Take the 2-minute tour ×
Stack Overflow is a question and answer site for professional and enthusiast programmers. It's 100% free, no registration required.

I've generated a self-signed certificate for my Java app using keytool. However, when I go to the site in a browser it always pops up with a warning - saying this site does not own the certificate - is there a way to self-sign/doctor a certificate so I won't get these warnings in a browser? Both server and browser are located on the same host and I navigate to the site using "http://localhost/". I do not want to add an exception to the browser because I have tests which run on a big build farm so it is excessive to add an exception to all browsers on all build machines.

share|improve this question

4 Answers 4

up vote 4 down vote accepted

You could also setup a self-signed Certificate Authority (CA) using OpenSSL or possibly your Java tool. You can then use that CA to sign a number of server certs.

You are still going to need to manually trust your self-signed CA on all clients that access your test servers, but at least you only have to trust one root CA, rather than a bunch of individual self-signed server certs.

Another option is to check out CAcert.

share|improve this answer
    
RichieHindle is correct. This method will not get rid of the warnings in the browser. –  shosti Mar 30 '10 at 15:34
    
Good Answer Brian –  sixtyfootersdude Apr 8 '10 at 18:54

No, you can't. You might as well ask "How can I make a fake certificate for hsbc.com?"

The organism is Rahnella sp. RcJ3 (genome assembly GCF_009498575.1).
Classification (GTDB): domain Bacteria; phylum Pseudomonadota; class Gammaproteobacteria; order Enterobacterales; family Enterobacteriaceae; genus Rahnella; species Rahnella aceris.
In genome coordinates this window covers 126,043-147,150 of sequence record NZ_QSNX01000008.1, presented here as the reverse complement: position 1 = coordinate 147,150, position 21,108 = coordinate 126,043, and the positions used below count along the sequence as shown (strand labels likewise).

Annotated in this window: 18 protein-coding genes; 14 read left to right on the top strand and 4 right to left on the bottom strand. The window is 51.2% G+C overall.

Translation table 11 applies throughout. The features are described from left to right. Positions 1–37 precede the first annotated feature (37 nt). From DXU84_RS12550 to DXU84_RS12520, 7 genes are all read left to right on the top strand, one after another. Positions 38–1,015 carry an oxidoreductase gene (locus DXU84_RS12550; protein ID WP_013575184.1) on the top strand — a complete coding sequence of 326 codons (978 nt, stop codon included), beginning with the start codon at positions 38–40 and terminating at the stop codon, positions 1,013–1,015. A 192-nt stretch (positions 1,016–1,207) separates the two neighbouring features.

There are two ways to get a browser to accept a certificate:

  • Buy a certificate for a domain from a trusted authority (which means proving to that authority that you own that domain) and then use that domain as the name of your test servers
  • Install your signing certificate into the browsers, so that you effectively become a trusted authority for that browser.

Without touching the browsers, there's no other way to do it - how could there be, if the internet is to remain secure?

share|improve this answer
1  
+1 for applying clue stick vigorously :-) –  Stephen C Aug 19 '09 at 22:44
5  
@Corehpf - do you want an imaginative answer or the truth? There is NO WAY to get browsers to accept self-signed certs or certs signed by a non-root CA cert ... apart from installing them or the CA cert in your browsers. –  Stephen C Feb 4 '10 at 14:32

Is the certificate you created for localhost or for test.textbox.com? If you create a certificate for the FQDN test.textbox.com, that's how you need to be reaching the server to not get those errors, as long as the certificate is properly signed. You can't generate a certificate for the FQDN and then use an IP or an alias (localhost) to access it without being warned that things aren't matching up properly. Or am I misunderstanding your problem?

share|improve this answer
    
Note: Obviously test.testbox.com is just an example I used for this. –  MattC Aug 19 '09 at 17:12
    
He's doing self-signed certs (meaning they don't trace back to any of the well-known CAs), so by definition he can't have them automatically accepted. To have a cert accepted automatically by a browser, it has to trace back to a CA that the browser knows about. –  Michael Kohne Aug 19 '09 at 18:24
    
Yes but the error complaining that the site does not own the certificate indicates that the hostname the certificate was created for and whatever he is using to access that site are two different things. He said he's using localhost and I'm betting the cert is for the actual hostname of the server. That will cause red flags in most browsers as a security issue. –  MattC Aug 19 '09 at 19:15

Make the certificate for "localhost" instead. It needs to match the hostname you have in the URL.

You will still be bothered as the certificate is not trusted, but that is another issue.

share|improve this answer

Your Answer

 
discard

By posting your answer, you agree to the privacy policy and terms of service.

Not the answer you're looking for? Browse other questions tagged or ask your own question.